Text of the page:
How a Criminal Case Can Impact An Injury Claim in Maryland

For those unfamiliar with the legal system, it may be hard to differentiate between a criminal and civil case. Yet, while there are some overlapping similarities, overall each is unique in its own way and leads to different outcomes, such as financial punishment in civil cases and criminal punishment typically in criminal cases. 

With these differences in mind, the following is more information on the difference between civil and criminal cases in Maryland, and whether you have the ability to file a claim while someone is also facing criminal action. If you are interested in learning more about the relationship between criminal and civil claims in Maryland, call and schedule a consultation today. A Maryland injury lawyer can help you proceed through the claims process and help you maximize your recovery. Call today.

How Are Injury Cases Different From Criminal Cases in Maryland?

The distinction between criminal and injury cases begins with the fact that criminal cases are brought by a prosecutor while in civil cases there is no prosecutor. Additionally, in criminal cases the burden of proof is beyond a reasonable doubt, which is a much higher standard than in injury cases where proof is a preponderance of evidence, which simply means something is more likely to be true than not.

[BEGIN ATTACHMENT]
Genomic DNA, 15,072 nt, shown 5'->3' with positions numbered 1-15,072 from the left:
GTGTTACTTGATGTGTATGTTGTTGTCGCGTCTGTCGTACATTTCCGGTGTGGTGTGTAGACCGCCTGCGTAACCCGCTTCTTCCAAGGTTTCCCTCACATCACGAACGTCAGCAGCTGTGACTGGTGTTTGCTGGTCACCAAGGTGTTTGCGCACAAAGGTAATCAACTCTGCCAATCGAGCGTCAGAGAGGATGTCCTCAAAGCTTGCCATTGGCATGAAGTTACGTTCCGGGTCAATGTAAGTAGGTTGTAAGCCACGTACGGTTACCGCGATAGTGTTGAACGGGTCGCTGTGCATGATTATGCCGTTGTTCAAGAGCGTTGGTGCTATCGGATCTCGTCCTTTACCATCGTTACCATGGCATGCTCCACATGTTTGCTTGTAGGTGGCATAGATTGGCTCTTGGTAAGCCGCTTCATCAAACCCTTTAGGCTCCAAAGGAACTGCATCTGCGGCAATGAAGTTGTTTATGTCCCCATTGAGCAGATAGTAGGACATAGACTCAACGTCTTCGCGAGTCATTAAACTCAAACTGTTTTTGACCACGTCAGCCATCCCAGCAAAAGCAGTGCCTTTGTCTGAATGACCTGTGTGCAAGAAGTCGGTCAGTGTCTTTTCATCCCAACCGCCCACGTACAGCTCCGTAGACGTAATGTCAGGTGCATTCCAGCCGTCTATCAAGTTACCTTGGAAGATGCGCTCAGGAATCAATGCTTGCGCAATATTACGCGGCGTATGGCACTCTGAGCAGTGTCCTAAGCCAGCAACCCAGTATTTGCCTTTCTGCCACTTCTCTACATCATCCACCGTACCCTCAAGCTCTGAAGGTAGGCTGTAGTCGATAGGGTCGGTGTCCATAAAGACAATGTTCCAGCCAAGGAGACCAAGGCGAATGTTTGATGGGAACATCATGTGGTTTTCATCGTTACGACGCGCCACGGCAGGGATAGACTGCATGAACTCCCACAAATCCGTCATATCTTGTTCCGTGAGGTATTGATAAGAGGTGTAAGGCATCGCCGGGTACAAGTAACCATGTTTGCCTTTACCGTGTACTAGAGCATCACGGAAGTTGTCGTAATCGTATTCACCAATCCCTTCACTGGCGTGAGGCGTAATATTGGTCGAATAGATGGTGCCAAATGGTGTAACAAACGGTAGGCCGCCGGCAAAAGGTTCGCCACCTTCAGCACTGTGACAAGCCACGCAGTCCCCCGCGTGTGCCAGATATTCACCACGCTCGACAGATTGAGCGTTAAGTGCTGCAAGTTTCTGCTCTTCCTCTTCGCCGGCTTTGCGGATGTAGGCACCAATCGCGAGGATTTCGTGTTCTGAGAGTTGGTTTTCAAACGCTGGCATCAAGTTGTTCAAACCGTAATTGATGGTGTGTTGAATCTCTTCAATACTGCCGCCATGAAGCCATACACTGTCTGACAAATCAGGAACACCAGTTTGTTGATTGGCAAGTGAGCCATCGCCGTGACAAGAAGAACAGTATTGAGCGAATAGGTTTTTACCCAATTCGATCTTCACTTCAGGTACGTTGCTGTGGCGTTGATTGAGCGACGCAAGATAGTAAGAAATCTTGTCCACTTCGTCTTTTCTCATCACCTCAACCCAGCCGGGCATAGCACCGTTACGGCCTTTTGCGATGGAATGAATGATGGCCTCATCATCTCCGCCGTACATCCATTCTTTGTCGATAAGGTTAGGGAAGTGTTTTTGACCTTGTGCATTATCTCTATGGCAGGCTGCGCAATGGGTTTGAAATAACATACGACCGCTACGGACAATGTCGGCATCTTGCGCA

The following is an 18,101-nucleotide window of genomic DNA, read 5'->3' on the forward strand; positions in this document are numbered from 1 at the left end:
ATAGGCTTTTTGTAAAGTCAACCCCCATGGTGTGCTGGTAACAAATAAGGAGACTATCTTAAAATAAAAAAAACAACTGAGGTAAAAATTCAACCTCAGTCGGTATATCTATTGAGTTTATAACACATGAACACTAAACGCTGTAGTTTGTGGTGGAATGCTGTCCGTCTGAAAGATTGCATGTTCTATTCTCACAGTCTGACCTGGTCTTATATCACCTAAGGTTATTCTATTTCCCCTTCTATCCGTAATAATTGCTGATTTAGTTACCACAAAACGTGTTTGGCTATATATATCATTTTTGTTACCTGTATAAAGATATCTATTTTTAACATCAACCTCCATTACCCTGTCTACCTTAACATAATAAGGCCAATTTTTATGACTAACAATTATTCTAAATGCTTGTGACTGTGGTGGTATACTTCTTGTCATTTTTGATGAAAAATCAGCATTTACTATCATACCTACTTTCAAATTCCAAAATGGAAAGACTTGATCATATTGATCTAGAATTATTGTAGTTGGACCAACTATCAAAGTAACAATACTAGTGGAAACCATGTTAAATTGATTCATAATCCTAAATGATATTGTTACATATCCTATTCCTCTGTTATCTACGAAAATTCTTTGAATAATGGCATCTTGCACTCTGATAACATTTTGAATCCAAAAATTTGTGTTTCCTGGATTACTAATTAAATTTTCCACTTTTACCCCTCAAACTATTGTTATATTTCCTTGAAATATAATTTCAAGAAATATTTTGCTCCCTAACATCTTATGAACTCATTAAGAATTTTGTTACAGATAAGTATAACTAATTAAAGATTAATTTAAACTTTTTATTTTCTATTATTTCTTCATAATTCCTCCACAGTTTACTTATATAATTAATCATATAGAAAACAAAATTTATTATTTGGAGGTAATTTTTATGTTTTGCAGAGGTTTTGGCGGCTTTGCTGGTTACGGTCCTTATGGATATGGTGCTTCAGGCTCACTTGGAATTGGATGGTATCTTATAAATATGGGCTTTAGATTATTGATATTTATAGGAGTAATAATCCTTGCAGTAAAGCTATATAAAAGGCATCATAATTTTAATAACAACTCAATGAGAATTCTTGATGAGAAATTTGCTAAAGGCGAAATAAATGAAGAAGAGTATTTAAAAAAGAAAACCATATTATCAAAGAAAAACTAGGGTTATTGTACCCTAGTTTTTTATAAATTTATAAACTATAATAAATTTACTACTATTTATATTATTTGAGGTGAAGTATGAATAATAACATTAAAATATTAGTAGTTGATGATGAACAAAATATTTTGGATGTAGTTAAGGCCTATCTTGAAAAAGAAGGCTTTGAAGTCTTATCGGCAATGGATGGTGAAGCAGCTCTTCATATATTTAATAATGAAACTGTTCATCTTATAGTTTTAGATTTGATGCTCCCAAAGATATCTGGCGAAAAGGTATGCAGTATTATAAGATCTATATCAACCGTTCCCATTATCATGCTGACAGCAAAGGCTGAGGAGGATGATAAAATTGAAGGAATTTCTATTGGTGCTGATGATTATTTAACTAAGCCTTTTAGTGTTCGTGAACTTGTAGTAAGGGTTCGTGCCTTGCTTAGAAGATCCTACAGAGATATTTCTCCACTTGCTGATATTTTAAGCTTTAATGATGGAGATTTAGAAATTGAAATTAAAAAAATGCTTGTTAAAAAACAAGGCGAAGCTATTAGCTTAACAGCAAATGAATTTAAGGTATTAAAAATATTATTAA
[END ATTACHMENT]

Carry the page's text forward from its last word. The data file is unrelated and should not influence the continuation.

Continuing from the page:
Furthermore, there is not a government entity that pursues claims against people, but rather a lawyer who brings claims against a private defender or a government defender. This is unique from criminal cases where claims are brought on behalf of the government and not an individual. 

If Someone Is Charged With a Crime Do You Have To Wait To Sue?

While you do not have to wait to file an injury claim it may be advisable if that crime is related to your injury. One example of this is the O.J. Simpson trial where he was tried criminally and found not guilty and then a civil suit was brought after that.

The thought process behind this being that all the investigation is being performed by the prosecutor and is likely gathered in a certain way in their file so it will be helpful to wait until the investigation was completed, because you would not ordinarily be entitled to look at their file until after their investigation is completed.

If you wait until after they are prosecuted or the criminal case runs its course, you have a better idea of what evidence there is that you can gather against that particular defendant or defendants and you will be in a position to evaluate the merits of your own civil case.